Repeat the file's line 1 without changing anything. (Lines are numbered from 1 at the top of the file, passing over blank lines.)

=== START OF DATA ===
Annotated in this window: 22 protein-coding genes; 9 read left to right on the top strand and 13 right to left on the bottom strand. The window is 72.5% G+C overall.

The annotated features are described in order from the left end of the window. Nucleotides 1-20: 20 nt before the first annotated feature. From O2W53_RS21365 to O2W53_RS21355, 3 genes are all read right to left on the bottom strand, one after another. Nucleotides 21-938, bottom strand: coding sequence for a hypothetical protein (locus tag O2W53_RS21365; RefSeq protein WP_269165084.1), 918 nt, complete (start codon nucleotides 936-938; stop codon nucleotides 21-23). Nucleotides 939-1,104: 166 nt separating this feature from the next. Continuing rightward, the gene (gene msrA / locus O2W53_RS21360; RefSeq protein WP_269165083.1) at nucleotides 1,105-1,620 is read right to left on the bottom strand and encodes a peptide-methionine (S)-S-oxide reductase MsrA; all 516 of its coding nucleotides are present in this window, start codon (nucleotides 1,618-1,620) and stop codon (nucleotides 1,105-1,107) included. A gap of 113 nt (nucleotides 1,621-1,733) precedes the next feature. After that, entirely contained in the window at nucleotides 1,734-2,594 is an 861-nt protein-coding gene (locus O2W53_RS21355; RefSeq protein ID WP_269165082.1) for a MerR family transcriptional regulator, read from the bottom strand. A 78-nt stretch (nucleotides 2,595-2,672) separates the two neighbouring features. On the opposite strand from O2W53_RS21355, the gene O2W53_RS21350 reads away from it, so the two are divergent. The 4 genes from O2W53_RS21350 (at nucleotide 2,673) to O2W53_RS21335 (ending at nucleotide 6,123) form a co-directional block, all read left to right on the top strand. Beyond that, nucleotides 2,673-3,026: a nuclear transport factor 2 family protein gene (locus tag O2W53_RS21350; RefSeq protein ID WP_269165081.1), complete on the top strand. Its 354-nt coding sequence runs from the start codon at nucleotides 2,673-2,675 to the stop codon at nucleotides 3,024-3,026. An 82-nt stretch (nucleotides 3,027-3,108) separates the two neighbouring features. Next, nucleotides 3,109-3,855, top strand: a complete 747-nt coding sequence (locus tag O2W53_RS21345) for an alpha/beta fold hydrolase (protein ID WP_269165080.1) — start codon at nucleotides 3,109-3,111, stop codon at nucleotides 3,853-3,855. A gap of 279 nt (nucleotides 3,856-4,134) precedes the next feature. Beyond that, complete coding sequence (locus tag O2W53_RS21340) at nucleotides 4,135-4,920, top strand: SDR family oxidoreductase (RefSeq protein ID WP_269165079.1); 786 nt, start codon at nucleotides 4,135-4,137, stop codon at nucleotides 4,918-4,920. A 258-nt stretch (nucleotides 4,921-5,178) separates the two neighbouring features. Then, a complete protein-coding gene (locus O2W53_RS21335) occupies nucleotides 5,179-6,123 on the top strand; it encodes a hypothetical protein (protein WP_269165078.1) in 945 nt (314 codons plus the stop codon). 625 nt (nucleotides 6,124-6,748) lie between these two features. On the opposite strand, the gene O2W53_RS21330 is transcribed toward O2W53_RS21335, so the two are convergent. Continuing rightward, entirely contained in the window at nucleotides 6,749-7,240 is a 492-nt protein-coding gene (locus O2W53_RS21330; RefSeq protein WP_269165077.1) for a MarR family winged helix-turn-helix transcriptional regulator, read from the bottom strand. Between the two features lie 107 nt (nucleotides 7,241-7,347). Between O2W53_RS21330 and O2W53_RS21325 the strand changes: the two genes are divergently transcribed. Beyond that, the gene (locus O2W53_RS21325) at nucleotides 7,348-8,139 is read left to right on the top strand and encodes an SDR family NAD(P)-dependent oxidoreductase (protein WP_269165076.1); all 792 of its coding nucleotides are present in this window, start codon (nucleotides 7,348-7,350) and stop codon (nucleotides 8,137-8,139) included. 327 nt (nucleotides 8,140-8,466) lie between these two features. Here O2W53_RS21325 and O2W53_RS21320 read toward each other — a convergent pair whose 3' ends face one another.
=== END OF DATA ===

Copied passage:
Annotated in this window: 22 protein-coding genes; 9 read left to right on the top strand and 13 right to left on the bottom strand. The window is 72.5% G+C overall.